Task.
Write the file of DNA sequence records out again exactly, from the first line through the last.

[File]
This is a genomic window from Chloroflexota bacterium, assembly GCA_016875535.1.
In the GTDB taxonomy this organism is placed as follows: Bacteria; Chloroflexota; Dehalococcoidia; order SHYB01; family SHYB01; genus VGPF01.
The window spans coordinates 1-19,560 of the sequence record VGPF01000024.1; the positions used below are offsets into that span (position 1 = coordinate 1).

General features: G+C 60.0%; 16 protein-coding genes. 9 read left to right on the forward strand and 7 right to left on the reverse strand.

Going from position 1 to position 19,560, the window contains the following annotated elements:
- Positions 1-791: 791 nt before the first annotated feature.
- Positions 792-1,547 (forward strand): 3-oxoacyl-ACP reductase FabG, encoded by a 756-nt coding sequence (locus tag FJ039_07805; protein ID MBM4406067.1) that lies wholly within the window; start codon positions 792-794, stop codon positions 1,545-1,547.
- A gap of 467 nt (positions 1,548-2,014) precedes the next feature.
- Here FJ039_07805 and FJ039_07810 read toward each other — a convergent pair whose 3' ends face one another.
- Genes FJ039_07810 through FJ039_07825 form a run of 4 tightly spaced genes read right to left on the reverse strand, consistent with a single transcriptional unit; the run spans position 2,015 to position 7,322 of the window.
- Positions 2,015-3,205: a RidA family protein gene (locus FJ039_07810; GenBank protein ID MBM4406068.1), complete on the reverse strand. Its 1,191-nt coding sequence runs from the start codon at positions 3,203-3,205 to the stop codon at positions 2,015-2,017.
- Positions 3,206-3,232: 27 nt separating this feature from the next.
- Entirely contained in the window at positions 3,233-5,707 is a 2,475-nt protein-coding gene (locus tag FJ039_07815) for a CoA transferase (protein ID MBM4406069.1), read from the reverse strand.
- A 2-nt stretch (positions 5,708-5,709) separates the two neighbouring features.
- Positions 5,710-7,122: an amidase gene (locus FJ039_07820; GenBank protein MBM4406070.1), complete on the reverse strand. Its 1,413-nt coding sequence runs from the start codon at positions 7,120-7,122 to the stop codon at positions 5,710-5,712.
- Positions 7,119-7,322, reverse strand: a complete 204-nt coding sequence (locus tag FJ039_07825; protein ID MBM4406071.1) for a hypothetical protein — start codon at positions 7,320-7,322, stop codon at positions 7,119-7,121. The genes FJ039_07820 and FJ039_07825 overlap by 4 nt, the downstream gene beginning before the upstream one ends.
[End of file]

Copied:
This is a genomic window from Chloroflexota bacterium, assembly GCA_016875535.1.
In the GTDB taxonomy this organism is placed as follows: Bacteria; Chloroflexota; Dehalococcoidia; order SHYB01; family SHYB01; genus VGPF01.
The window spans coordinates 1-19,560 of the sequence record VGPF01000024.1; the positions used below are offsets into that span (position 1 = coordinate 1).

General features: G+C 60.0%; 16 protein-coding genes. 9 read left to right on the forward strand and 7 right to left on the reverse strand.

Going from position 1 to position 19,560, the window contains the following annotated elements:
- Positions 1-791: 791 nt before the first annotated feature.
- Positions 792-1,547 (forward strand): 3-oxoacyl-ACP reductase FabG, encoded by a 756-nt coding sequence (locus tag FJ039_07805; protein ID MBM4406067.1) that lies wholly within the window; start codon positions 792-794, stop codon positions 1,545-1,547.
- A gap of 467 nt (positions 1,548-2,014) precedes the next feature.
- Here FJ039_07805 and FJ039_07810 read toward each other — a convergent pair whose 3' ends face one another.
- Genes FJ039_07810 through FJ039_07825 form a run of 4 tightly spaced genes read right to left on the reverse strand, consistent with a single transcriptional unit; the run spans position 2,015 to position 7,322 of the window.
- Positions 2,015-3,205: a RidA family protein gene (locus FJ039_07810; GenBank protein ID MBM4406068.1), complete on the reverse strand. Its 1,191-nt coding sequence runs from the start codon at positions 3,203-3,205 to the stop codon at positions 2,015-2,017.
- Positions 3,206-3,232: 27 nt separating this feature from the next.
- Entirely contained in the window at positions 3,233-5,707 is a 2,475-nt protein-coding gene (locus tag FJ039_07815) for a CoA transferase (protein ID MBM4406069.1), read from the reverse strand.
- A 2-nt stretch (positions 5,708-5,709) separates the two neighbouring features.
- Positions 5,710-7,122: an amidase gene (locus FJ039_07820; GenBank protein MBM4406070.1), complete on the reverse strand. Its 1,413-nt coding sequence runs from the start codon at positions 7,120-7,122 to the stop codon at positions 5,710-5,712.
- Positions 7,119-7,322, reverse strand: a complete 204-nt coding sequence (locus tag FJ039_07825; protein ID MBM4406071.1) for a hypothetical protein — start codon at positions 7,320-7,322, stop codon at positions 7,119-7,121. The genes FJ039_07820 and FJ039_07825 overlap by 4 nt, the downstream gene beginning before the upstream one ends.